Monday, March 11, 2013

Find your way to Pottstown for 'Lost in Yonkers'

Bella, played by Shawneen Rowe, center with her two nephews, Artie, Sebastian Coates, left, and Jay, Tom Aglio Jr., right. Photos by John Daggett

 By Cheryl Thornburg

 There is no doubt that Neil Simon deserved the Pulitzer Prize for  “Lost in Yonkers.”  With its clever dialogue that moves seamlessly from being humorous to poignant and characters that are unique and a little odd, yet very familiar, it surpasses his earlier works such as “Barefoot in The Park” and “The Odd Couple” and takes his art to a whole new level.
Barbara Hannevig as Grandma Kurnitz
All of his extraordinary words, however, would have little impact without an extraordinarily talented cast to deliver them, and director Brian Drillinger has found just such a cast for Steel River Playhouse’s current production in Pottstown.
Simon’s story of Jay and Artie, two Jewish boys who are left to stay in Yonkers, N.Y., with their stern and cold grandmother while their father is traveling for work in 1942, has lasting and universal appeal. Bringing Jay and Artie to life are two young actors Tom Aglio Jr. as Jay the older brother and 13-year-old Sebastian Coates as Arty.  The brotherly camaraderie between the two is quite believable. Coates manages to say a lot just with facial expressions that are perfectly suited to the somewhat rebellious young Artie. He and Aglio deliver line after line with such sincerity that the audience can’t help but root for them.
This is a coming-of-age story for both boys as they discover a lot about themselves and their family. Although their Aunt Bella is 35, this is sort of a coming-of-age story for her as well.
Shawneen Rowe lights up the stage with a brilliant performance as Bella, the boys’ not-quite-all-there aunt, whose child-like enthusiasm makes her one of Simon’s most loveable characters. Rowe is riveting in the second act as Bella struggles to assert herself and stand up to her intractable mother.
In contrast to Bella’s warm and outgoing personality is the harsh and formidable Grandma Kurnitz, played to perfection by Barbara Hannevig. She strikes fear into every character on stage and triggers memories in audience members of loved ones or teachers who could stop you dead in your tracks with just a look.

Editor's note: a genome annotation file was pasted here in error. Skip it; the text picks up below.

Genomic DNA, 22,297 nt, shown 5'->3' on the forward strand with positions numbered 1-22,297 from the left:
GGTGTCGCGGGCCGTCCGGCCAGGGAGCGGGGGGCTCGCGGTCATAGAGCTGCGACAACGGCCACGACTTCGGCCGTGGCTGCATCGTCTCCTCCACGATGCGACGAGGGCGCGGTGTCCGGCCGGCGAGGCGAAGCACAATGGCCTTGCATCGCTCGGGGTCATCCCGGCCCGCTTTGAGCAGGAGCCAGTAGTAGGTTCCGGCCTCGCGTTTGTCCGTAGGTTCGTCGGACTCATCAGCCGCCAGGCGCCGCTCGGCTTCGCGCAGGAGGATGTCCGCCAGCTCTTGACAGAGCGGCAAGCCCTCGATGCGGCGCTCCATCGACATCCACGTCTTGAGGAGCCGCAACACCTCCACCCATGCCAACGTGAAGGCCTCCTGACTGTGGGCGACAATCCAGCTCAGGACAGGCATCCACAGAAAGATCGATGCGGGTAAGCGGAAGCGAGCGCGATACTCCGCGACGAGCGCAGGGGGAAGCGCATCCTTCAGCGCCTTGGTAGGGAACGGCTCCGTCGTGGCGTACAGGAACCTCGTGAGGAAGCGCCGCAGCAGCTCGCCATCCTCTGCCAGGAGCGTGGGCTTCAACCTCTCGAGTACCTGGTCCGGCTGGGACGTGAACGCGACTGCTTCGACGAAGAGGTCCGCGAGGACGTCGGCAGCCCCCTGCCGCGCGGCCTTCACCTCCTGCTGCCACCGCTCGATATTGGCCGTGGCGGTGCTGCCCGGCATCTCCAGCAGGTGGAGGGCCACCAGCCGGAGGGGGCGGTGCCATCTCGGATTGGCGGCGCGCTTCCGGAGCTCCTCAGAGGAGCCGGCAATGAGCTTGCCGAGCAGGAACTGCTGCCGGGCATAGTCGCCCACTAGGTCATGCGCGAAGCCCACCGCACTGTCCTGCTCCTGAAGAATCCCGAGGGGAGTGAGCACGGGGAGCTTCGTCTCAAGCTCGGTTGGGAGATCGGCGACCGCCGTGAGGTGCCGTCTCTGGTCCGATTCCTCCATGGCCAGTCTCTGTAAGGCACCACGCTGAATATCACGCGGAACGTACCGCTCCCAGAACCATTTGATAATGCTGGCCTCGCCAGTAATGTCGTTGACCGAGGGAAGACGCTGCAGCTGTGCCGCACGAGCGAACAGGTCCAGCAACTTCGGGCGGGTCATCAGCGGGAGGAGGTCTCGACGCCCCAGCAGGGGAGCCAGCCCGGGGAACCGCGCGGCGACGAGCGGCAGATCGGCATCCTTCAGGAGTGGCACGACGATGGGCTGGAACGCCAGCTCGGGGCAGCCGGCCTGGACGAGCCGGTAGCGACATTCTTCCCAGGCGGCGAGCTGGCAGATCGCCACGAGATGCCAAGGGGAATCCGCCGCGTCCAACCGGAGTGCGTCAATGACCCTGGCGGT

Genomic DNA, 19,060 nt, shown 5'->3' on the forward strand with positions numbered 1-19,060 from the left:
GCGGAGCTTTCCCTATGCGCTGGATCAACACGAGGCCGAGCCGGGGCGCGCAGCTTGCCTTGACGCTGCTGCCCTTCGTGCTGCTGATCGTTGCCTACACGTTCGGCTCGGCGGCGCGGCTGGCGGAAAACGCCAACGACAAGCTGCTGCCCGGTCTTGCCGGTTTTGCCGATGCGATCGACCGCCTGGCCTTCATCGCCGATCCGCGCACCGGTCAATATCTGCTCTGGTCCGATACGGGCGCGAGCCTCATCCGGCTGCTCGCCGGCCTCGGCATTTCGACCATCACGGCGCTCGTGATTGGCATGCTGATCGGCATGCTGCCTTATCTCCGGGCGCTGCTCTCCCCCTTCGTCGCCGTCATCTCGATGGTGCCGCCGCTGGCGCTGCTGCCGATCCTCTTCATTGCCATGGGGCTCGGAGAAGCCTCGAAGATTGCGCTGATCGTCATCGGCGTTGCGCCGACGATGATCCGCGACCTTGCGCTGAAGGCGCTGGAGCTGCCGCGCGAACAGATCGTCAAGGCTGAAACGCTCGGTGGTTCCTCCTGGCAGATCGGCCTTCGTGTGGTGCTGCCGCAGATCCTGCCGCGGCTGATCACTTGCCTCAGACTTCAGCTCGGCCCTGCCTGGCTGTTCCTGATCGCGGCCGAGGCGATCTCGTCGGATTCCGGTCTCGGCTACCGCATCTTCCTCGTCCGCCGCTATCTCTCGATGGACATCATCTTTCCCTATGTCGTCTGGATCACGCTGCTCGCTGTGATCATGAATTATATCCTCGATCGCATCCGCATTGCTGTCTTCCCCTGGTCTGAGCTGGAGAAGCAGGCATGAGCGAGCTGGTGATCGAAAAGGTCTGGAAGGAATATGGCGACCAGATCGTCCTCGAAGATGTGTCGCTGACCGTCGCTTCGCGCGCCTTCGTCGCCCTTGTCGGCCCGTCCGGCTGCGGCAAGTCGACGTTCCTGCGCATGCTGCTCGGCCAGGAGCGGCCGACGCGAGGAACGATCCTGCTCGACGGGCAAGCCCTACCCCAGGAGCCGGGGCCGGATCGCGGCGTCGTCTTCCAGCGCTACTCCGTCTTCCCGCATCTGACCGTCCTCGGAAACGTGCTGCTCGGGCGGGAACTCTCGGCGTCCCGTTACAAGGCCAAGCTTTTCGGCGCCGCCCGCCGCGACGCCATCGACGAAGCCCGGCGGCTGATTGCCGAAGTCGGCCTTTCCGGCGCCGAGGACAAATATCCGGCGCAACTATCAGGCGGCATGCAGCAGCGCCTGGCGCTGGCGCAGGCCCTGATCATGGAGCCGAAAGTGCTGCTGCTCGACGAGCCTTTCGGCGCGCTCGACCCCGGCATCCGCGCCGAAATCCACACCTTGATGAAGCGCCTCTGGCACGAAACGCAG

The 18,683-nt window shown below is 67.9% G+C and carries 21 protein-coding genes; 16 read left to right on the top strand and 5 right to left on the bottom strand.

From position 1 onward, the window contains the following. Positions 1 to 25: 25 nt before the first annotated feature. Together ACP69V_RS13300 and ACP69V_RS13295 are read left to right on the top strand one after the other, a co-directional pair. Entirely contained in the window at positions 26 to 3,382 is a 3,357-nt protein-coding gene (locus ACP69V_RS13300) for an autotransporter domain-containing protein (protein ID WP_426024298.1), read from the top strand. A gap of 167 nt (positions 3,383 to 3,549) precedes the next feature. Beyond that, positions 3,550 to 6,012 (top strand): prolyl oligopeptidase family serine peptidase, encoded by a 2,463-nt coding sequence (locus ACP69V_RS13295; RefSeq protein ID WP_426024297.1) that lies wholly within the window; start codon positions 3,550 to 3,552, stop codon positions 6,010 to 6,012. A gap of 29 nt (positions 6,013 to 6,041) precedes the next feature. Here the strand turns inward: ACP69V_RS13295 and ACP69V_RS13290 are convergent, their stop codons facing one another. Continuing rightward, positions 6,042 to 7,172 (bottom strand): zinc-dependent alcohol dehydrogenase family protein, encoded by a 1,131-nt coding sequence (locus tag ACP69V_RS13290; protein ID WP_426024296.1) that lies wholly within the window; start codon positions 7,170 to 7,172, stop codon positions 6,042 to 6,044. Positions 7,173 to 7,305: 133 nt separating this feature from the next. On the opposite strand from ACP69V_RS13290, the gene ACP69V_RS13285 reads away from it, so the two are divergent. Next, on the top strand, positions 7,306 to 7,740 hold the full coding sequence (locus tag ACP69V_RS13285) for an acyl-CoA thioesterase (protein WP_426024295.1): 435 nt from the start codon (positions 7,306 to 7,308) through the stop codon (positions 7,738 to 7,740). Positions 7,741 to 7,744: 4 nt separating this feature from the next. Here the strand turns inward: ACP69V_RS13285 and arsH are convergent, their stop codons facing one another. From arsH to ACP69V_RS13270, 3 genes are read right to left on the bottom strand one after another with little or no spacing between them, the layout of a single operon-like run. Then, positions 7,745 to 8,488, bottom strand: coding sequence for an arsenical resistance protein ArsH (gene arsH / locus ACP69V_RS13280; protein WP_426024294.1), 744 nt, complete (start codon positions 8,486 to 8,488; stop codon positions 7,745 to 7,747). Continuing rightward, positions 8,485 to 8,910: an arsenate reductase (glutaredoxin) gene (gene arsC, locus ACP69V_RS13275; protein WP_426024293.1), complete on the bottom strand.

Brian Gildea evokes sympathy as Eddie, the boys’ father, who is forced to leave the boys for 10 months to pay off debts he incurred for the care for his wife before she died. The familial chemistry rings true, particularly as he reluctantly explains to the boys why he has to leave them behind.
Jarad Benn plays Eddie’s brother, Uncle Louie, who is a somewhat disreputable guy, a henchman for a local gangster.  And yet he’s family and he takes the boys under his wing and offers tips on how to survive living with grandma. Benn’s Louie is boisterous and likeable and adds another dimension to this dysfunctional family.
Shawneen Rowe, right, as Bella confronting her family.
Rounding out the family circle is Andrea Frassoni as Aunt Gert, a somewhat nervous young woman who no longer lives at home, but has strange breathing reactions when she visits. Frassoni shows a definite flair for comedy and manages to get lots of laughs, even though she is not on stage as much as the other actors.
Drillinger’s direction has forged a memorable production in just a short few weeks. Ripples of laughter could be heard throughout the entire course of the play, punctuated by silence as painfully personal dramatic moments captivated the audience’s attention.
Jarad Been as Uncle Louie., center, with Sebastian Coates,
left, and Tom Aglio Jr., right.
A team of first-rate, set, lighting, sound and costume designers add to the success of this show. Music from the ’40s sets the tone of the era and moves the plot forward through set changes while an impeccably appointed set recreates Grandma’s living room with its huge antique radio and doily-covered furniture. The costumes have a vintage feel that enhances the actors’ performances. Put it all together and you have another Steel River Playhouse total-package production that is worthy of any stage and worth the price of the ticket and a trip to Pottstown.
 “Lost in Yonkers” continues through March 24. Thursday performances are at 7:30 p.m., Fridays and Saturdays at 8 p.m. and Sundays at 3 p.m. Tickets range from $15 to $23.  Steel River is located at 245 E. High St., Pottstown. For more information or to purchase tickets, visit   or call 610-970-1199.


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